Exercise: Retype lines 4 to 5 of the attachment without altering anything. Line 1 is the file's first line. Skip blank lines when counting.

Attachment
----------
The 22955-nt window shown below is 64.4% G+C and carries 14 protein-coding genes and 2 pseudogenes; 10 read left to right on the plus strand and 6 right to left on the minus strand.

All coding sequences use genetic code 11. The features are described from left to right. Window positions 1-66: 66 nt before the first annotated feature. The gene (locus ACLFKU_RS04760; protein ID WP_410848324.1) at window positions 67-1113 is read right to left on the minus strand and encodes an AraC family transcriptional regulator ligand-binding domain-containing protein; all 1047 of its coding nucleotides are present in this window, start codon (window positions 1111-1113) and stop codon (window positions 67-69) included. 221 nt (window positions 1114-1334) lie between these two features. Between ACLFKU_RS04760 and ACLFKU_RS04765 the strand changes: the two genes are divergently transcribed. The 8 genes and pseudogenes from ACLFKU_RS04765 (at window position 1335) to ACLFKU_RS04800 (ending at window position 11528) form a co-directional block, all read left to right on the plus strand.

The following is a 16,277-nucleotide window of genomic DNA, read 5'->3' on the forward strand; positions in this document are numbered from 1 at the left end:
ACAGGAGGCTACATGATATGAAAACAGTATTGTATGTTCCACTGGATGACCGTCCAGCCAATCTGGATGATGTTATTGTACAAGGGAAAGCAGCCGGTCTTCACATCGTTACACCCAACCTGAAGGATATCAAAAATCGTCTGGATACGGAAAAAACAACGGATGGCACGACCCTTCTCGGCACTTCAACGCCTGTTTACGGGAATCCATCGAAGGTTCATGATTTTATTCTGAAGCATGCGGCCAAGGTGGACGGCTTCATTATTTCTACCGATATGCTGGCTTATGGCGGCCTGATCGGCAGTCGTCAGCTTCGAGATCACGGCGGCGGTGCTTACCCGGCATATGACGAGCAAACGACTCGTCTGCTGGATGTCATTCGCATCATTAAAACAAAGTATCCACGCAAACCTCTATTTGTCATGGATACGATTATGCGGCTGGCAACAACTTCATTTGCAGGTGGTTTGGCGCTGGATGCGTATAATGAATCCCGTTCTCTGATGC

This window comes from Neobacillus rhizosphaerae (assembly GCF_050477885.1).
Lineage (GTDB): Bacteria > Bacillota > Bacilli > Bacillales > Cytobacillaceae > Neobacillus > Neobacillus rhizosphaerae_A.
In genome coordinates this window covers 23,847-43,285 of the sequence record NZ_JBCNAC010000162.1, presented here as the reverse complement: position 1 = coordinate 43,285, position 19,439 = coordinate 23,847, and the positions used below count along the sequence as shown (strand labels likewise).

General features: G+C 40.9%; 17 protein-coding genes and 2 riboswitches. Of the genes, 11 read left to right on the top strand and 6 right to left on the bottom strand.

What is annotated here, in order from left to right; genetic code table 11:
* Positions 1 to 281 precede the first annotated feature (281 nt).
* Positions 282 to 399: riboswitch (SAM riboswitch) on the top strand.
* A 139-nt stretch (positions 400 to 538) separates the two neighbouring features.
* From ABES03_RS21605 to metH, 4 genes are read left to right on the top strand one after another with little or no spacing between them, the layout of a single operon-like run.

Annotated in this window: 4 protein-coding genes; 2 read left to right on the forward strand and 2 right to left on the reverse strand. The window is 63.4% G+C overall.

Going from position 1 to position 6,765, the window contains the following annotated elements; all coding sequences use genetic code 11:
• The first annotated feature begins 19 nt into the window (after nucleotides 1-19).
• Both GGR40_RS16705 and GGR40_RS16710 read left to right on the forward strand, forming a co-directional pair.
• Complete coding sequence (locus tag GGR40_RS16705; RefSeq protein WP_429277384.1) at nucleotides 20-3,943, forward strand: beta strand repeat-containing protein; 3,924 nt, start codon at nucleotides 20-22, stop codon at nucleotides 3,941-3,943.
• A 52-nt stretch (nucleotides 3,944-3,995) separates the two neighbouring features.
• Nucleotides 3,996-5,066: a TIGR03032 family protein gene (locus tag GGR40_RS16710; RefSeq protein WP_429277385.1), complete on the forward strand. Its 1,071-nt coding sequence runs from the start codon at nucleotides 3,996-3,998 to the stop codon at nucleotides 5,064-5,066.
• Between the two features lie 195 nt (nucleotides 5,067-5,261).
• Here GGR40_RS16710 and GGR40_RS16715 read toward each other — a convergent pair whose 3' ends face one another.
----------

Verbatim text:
ACAGGAGGCTACATGATATGAAAACAGTATTGTATGTTCCACTGGATGACCGTCCAGCCAATCTGGATGATGTTATTGTACAAGGGAAAGCAGCCGGTCTTCACATCGTTACACCCAACCTGAAGGATATCAAAAATCGTCTGGATACGGAAAAAACAACGGATGGCACGACCCTTCTCGGCACTTCAACGCCTGTTTACGGGAATCCATCGAAGGTTCATGATTTTATTCTGAAGCATGCGGCCAAGGTGGACGGCTTCATTATTTCTACCGATATGCTGGCTTATGGCGGCCTGATCGGCAGTCGTCAGCTTCGAGATCACGGCGGCGGTGCTTACCCGGCATATGACGAGCAAACGACTCGTCTGCTGGATGTCATTCGCATCATTAAAACAAAGTATCCACGCAAACCTCTATTTGTCATGGATACGATTATGCGGCTGGCAACAACTTCATTTGCAGGTGGTTTGGCGCTGGATGCGTATAATGAATCCCGTTCTCTGATGC

This window comes from Neobacillus rhizosphaerae (assembly GCF_050477885.1).